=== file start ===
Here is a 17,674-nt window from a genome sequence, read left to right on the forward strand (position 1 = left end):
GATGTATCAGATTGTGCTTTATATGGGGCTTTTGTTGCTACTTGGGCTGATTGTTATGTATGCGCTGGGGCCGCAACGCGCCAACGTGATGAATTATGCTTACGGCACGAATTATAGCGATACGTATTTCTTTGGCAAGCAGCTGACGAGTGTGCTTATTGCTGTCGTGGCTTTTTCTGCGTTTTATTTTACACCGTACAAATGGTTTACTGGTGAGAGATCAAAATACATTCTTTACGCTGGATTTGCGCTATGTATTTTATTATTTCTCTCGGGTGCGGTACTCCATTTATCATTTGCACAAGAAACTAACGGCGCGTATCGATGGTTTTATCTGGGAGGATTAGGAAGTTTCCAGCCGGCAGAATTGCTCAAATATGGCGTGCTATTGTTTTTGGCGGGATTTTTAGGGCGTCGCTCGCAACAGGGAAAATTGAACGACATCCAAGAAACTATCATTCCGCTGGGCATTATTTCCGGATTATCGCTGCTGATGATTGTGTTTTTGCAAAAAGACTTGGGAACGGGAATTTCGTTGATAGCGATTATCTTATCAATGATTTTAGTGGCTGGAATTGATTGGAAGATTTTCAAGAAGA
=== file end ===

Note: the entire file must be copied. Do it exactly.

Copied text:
Here is a 17,674-nt window from a genome sequence, read left to right on the forward strand (position 1 = left end):
GATGTATCAGATTGTGCTTTATATGGGGCTTTTGTTGCTACTTGGGCTGATTGTTATGTATGCGCTGGGGCCGCAACGCGCCAACGTGATGAATTATGCTTACGGCACGAATTATAGCGATACGTATTTCTTTGGCAAGCAGCTGACGAGTGTGCTTATTGCTGTCGTGGCTTTTTCTGCGTTTTATTTTACACCGTACAAATGGTTTACTGGTGAGAGATCAAAATACATTCTTTACGCTGGATTTGCGCTATGTATTTTATTATTTCTCTCGGGTGCGGTACTCCATTTATCATTTGCACAAGAAACTAACGGCGCGTATCGATGGTTTTATCTGGGAGGATTAGGAAGTTTCCAGCCGGCAGAATTGCTCAAATATGGCGTGCTATTGTTTTTGGCGGGATTTTTAGGGCGTCGCTCGCAACAGGGAAAATTGAACGACATCCAAGAAACTATCATTCCGCTGGGCATTATTTCCGGATTATCGCTGCTGATGATTGTGTTTTTGCAAAAAGACTTGGGAACGGGAATTTCGTTGATAGCGATTATCTTATCAATGATTTTAGTGGCTGGAATTGATTGGAAGATTTTCAAGAAGA